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dc.contributor.authorSingla, R
dc.contributor.authorGrieser, F
dc.contributor.authorAshokkumar, M
dc.date.available2014-05-21T22:30:39Z
dc.date.available2010-09-10
dc.date.available2010-09-10
dc.date.available2010-09-10
dc.date.available2010-09-10
dc.date.available2010-09-10
dc.date.available2010-09-10
dc.date.available2010-09-10
dc.date.available2010-09-10
dc.date.available2010-09-10
dc.date.issued2011-03-01
dc.identifierpii: S1350-4177(10)00187-2
dc.identifier.citationSingla, R., Grieser, F. & Ashokkumar, M. (2011). The mechanism of sonochemical degradation of a cationic surfactant in aqueous solution. ULTRASONICS SONOCHEMISTRY, 18 (2), pp.484-488. https://doi.org/10.1016/j.ultsonch.2010.09.013.
dc.identifier.issn1350-4177
dc.identifier.urihttp://hdl.handle.net/11343/29082
dc.descriptionC1 - Journal Articles Refereed
dc.description.abstractThe sonochemical degradation of the cationic surfactant, laurylpyridinium chloride (LPC), in water was studied at concentrations of 0.1-0.6 mM, all below its critical micelle concentration (15 mM). It has been found that the initial step in the degradation of LPC occurs primarily by a pyrolysis pathway. Chemical analysis of sonicated solutions by gas chromatography, electrospray mass spectrometry, and high performance liquid chromatography reveals that a broad range of decomposition products, hydrocarbon gases and water-soluble species, are produced. Propionamide and acetamide were identified as two of the degradation intermediates and probably formed as the result of the opening of the pyridinium ring following OH radical addition. Most of the LPC is eventually converted into carboxylic acids. The complete mineralization of these carboxylic acids by sonolysis is however a comparatively slow process due to the hydrophilic nature of these low molecular weight products.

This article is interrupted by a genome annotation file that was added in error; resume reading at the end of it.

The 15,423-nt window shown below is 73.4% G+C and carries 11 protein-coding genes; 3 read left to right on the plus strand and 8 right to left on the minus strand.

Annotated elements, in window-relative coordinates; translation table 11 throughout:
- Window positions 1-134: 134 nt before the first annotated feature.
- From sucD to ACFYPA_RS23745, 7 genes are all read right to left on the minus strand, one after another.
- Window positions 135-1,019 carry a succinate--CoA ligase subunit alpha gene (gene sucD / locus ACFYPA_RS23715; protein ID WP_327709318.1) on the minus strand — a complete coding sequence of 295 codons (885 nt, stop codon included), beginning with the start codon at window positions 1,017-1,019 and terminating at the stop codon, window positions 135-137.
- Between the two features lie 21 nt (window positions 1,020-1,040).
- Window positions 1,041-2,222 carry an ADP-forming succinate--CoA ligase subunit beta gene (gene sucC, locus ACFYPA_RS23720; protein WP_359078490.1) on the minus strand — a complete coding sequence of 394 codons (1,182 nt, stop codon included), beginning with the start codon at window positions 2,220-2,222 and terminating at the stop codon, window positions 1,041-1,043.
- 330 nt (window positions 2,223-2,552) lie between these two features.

dc.languageEnglish
dc.publisherELSEVIER
dc.subjectPhysical Chemistry of Materials; Expanding Knowledge in the Chemical Sciences
dc.titleThe mechanism of sonochemical degradation of a cationic surfactant in aqueous solution
dc.typeJournal Article
dc.identifier.doi10.1016/j.ultsonch.2010.09.013
melbourne.peerreviewPeer Reviewed
melbourne.affiliationThe University of Melbourne
melbourne.affiliation.departmentChemistry
melbourne.source.titleUltrasonics Sonochemistry
melbourne.source.volume18
melbourne.source.issue2
melbourne.source.pages484-488
melbourne.publicationid160444
melbourne.elementsid332879
melbourne.contributor.authorGrieser, Franz
melbourne.contributor.authorAshokkumar, Muthupandian
melbourne.contributor.authorSINGLA, RITU
dc.identifier.eissn1873-2828
melbourne.accessrightsThis item is currently not available from this repository


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